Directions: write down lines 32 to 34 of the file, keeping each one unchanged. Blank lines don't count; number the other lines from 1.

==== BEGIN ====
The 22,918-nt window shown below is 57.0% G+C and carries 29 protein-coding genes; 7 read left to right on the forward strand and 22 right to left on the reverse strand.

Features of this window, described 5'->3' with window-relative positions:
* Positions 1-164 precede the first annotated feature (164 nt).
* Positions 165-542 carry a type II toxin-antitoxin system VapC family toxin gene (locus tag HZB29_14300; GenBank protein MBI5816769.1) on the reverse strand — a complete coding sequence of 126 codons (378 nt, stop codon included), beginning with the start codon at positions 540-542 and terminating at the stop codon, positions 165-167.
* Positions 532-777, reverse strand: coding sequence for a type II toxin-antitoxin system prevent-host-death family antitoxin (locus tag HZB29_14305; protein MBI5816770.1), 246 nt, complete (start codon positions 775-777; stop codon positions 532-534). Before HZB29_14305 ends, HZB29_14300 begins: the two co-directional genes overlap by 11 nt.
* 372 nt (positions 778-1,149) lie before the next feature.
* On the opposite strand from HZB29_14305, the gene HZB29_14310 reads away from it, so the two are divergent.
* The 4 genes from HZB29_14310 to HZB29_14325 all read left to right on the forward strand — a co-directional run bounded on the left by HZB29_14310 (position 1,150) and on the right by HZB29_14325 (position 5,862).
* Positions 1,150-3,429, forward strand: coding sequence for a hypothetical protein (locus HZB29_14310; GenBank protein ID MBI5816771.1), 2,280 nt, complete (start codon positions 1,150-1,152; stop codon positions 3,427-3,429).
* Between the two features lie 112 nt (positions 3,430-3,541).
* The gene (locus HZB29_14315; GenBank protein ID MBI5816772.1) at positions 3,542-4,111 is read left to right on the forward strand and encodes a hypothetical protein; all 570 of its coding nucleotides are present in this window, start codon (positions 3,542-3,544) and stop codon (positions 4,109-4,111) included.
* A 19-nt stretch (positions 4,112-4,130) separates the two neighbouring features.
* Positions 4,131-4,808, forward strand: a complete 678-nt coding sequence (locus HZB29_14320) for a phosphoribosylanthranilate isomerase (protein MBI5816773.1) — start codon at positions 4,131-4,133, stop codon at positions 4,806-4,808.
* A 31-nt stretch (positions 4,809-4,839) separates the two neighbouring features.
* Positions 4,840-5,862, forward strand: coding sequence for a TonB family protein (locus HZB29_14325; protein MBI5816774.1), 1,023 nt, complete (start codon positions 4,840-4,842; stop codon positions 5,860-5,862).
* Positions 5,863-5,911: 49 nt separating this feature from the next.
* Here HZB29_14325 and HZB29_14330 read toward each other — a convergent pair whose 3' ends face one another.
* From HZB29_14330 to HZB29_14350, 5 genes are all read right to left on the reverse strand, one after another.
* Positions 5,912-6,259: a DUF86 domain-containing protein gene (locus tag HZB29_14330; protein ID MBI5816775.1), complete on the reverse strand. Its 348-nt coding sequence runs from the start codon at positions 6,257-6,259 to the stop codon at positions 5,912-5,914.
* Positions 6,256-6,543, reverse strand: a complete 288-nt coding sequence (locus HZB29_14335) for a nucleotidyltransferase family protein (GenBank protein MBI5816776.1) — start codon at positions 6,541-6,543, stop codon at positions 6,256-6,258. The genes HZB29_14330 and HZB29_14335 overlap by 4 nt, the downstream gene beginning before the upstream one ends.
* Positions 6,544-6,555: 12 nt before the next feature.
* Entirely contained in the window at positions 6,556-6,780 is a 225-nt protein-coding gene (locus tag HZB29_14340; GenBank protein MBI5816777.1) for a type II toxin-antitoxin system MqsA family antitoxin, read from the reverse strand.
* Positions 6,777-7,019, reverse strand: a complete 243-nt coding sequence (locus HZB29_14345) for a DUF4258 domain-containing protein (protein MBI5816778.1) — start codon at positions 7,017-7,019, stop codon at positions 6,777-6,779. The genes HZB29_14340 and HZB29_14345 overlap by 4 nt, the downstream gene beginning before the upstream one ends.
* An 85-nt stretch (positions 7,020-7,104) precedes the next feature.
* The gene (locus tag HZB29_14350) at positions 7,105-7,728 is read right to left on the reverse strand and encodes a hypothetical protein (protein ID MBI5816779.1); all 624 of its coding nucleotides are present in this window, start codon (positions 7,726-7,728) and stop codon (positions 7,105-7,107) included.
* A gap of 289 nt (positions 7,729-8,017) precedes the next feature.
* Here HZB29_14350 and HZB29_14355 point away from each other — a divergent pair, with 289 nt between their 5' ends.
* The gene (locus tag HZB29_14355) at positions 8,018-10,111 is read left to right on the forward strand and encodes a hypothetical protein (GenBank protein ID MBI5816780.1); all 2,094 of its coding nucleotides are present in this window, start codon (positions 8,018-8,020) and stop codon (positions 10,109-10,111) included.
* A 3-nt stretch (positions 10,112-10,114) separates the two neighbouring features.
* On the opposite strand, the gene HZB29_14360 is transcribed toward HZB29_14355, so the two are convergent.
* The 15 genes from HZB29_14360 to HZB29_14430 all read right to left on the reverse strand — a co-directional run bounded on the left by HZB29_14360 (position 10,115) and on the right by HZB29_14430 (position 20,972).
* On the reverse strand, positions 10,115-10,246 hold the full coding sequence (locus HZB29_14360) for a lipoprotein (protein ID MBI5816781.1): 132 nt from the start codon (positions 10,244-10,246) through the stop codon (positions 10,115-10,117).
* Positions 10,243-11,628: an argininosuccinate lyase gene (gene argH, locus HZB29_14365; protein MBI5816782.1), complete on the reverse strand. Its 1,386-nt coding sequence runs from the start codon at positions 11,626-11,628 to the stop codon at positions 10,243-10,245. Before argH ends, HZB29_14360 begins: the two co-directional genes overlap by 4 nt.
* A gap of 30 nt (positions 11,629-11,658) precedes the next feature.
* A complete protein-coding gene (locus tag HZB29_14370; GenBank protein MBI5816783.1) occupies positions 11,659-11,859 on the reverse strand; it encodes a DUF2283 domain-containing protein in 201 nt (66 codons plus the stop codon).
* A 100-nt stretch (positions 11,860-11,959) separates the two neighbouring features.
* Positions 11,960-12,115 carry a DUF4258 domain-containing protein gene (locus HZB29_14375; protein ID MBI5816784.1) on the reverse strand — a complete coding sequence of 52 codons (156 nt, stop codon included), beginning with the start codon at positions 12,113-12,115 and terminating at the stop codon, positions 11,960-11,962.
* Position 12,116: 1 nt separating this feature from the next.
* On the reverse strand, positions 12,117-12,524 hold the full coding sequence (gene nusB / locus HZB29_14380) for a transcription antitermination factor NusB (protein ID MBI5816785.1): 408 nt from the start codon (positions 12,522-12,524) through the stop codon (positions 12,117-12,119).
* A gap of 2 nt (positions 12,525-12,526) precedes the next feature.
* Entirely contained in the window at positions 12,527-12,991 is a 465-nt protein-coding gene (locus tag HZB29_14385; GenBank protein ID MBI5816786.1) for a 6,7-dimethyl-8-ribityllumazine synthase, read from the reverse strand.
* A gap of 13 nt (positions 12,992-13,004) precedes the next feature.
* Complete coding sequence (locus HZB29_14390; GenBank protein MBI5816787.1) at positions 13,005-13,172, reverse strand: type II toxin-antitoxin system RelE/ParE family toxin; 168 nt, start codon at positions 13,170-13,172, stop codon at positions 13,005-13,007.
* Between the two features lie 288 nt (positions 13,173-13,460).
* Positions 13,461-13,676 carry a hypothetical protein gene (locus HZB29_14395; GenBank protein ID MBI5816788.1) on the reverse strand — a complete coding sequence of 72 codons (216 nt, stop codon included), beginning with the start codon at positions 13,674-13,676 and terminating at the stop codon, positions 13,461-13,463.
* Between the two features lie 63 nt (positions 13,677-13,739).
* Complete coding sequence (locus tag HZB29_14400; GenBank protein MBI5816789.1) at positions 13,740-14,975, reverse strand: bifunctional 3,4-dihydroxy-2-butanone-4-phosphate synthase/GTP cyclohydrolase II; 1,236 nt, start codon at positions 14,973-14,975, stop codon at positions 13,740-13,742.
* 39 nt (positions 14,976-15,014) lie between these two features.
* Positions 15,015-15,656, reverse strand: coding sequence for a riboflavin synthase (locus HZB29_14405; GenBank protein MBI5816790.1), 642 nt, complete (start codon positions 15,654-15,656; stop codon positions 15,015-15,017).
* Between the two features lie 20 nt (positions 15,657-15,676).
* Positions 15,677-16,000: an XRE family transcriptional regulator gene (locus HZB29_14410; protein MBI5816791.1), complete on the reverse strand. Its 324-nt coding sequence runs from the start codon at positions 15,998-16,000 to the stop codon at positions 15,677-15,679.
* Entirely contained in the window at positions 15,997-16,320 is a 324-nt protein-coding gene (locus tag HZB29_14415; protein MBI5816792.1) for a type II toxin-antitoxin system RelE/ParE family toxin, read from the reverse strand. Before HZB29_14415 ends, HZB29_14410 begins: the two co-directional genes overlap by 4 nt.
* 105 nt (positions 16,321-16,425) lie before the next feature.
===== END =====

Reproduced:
* On the reverse strand, positions 10,115-10,246 hold the full coding sequence (locus HZB29_14360) for a lipoprotein (protein ID MBI5816781.1): 132 nt from the start codon (positions 10,244-10,246) through the stop codon (positions 10,115-10,117).
* Positions 10,243-11,628: an argininosuccinate lyase gene (gene argH, locus HZB29_14365; protein MBI5816782.1), complete on the reverse strand. Its 1,386-nt coding sequence runs from the start codon at positions 11,626-11,628 to the stop codon at positions 10,243-10,245. Before argH ends, HZB29_14360 begins: the two co-directional genes overlap by 4 nt.
* A gap of 30 nt (positions 11,629-11,658) precedes the next feature.